Now is not the time to buy a mechanical hard drive, not unless you absolutely have to. As you know, the recent flooding in Thailand hit the hard drive industry pretty hard (from a technology standpoint -- obviously the biggest tragedy here is the impact it had on people's lives), and even just a 1TB hard drive is going to set you back about $150 street, almost triple what they selling for prior to the flood. Is the shortage really that bad?
You may have already noticed that the cost of hard drives has shot up since the severe flooding in Thailand. In addition to bringing devastation to the people and economy in that region, the flooding also disrupted operations at more than a dozen hard drive factories, resulting in "significant" damage. According to the International Data Corporation (IDC), this will have a direct impact on worldwide PC shipments through at least the first half of 2012.
The impact of flooding in Thailand on PC inventories going into the holiday has been widely reported, but an obvious connection we’ve been missing has been raised by the New York Times, and it’s an important one. According to interviews conducted by Nick Bilton, cloud computing could grind to a halt early next year as storage prices skyrocket, and supply reaches historic lows. Flooding in the region has shuttered more than 1,000 factories, including several which are responsible for pumping out a significant percentage of the world’s mechanical hard drives.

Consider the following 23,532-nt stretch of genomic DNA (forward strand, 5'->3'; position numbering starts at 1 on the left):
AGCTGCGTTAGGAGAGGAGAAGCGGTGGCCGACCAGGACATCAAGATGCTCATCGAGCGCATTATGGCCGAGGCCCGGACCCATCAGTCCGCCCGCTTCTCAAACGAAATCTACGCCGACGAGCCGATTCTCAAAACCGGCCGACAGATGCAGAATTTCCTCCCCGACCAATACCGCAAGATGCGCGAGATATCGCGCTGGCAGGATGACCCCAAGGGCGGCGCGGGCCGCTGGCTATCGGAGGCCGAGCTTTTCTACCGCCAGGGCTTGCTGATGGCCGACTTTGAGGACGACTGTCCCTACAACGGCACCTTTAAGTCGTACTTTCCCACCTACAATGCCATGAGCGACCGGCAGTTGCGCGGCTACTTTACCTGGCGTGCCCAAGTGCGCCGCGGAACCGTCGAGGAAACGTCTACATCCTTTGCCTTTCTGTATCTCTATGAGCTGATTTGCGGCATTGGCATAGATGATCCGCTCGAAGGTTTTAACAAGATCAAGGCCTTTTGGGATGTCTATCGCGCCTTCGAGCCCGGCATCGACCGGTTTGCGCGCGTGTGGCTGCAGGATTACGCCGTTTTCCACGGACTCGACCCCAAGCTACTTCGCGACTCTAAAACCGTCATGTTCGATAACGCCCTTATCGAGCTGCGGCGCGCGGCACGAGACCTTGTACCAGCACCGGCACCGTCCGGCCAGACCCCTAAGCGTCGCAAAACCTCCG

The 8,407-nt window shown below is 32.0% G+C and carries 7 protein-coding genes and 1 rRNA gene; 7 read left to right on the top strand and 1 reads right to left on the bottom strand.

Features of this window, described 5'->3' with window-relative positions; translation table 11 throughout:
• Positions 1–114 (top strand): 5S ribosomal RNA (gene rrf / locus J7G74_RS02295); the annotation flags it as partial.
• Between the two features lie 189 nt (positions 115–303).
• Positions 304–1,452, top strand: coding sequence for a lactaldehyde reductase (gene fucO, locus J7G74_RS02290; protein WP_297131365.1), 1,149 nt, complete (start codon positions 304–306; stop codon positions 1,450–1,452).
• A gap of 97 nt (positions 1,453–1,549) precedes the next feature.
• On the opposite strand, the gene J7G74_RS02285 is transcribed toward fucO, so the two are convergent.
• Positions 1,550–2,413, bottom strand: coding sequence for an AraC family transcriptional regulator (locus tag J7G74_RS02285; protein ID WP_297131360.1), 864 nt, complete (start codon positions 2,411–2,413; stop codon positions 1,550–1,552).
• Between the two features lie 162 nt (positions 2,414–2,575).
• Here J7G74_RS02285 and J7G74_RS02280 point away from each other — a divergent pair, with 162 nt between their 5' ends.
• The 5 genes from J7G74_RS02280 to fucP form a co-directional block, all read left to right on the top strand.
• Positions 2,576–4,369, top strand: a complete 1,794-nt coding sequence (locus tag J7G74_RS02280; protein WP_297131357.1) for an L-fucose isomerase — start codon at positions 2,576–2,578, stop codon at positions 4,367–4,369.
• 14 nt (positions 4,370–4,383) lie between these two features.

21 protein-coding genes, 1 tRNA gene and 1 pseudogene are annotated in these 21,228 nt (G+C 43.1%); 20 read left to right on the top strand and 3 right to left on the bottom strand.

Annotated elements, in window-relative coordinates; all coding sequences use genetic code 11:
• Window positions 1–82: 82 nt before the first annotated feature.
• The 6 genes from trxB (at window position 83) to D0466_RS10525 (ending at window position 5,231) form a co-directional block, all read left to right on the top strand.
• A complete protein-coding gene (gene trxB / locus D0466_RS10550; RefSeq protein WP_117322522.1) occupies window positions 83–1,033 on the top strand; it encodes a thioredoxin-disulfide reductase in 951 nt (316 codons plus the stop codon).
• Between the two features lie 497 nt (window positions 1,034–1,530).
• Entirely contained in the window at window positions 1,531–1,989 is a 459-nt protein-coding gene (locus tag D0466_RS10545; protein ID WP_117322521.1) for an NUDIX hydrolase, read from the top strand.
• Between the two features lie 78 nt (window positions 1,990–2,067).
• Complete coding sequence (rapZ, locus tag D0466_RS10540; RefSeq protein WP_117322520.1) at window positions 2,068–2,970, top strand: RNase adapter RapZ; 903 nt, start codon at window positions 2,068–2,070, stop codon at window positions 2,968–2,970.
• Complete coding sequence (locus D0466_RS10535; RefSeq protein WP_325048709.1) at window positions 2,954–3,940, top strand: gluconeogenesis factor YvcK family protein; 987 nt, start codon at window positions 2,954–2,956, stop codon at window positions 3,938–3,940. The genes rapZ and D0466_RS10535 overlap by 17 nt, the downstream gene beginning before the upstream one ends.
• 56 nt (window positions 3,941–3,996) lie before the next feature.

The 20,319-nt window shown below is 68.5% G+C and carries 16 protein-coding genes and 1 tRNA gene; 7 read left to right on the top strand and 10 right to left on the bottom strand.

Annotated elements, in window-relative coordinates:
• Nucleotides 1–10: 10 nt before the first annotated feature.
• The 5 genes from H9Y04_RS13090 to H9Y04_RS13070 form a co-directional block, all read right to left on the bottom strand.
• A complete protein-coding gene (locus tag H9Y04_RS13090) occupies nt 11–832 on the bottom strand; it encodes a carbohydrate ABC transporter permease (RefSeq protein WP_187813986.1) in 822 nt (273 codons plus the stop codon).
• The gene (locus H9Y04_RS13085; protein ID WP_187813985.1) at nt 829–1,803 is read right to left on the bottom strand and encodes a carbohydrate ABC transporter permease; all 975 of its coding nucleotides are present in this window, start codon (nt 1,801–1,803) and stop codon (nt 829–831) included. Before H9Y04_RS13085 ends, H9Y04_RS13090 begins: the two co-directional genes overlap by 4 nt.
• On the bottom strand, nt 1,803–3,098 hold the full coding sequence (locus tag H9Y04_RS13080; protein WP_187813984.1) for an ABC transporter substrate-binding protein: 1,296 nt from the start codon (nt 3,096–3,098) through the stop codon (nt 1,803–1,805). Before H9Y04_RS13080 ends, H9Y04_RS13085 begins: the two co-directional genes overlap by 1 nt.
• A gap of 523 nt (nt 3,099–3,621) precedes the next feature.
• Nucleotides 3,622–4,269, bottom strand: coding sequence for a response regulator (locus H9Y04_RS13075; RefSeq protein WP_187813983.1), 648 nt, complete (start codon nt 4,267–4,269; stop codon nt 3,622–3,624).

A few days ago we were speculating, along with the rest of the web, that the massive flooding in Thailand could end up playing havoc with the mechanical drive industry. New images of Western Digital’s flagship production facility just barely above water have surfaced (no pun intended), along with dire predictions from CEO John Coyne. According to Coyne, the water damage will result in significantly reduced hard drive supplies going into 2012.
Need more storage space? If you don't fancy yourself a gambler, it's a good idea to shop hard drives now rather than roll the dice that prices for mechanical storage will stay dirt cheap. The flooding in Thailand hit the hard drive industry pretty hard and it's now expected that HDD prices will go up as component costs rise and inventory gets low.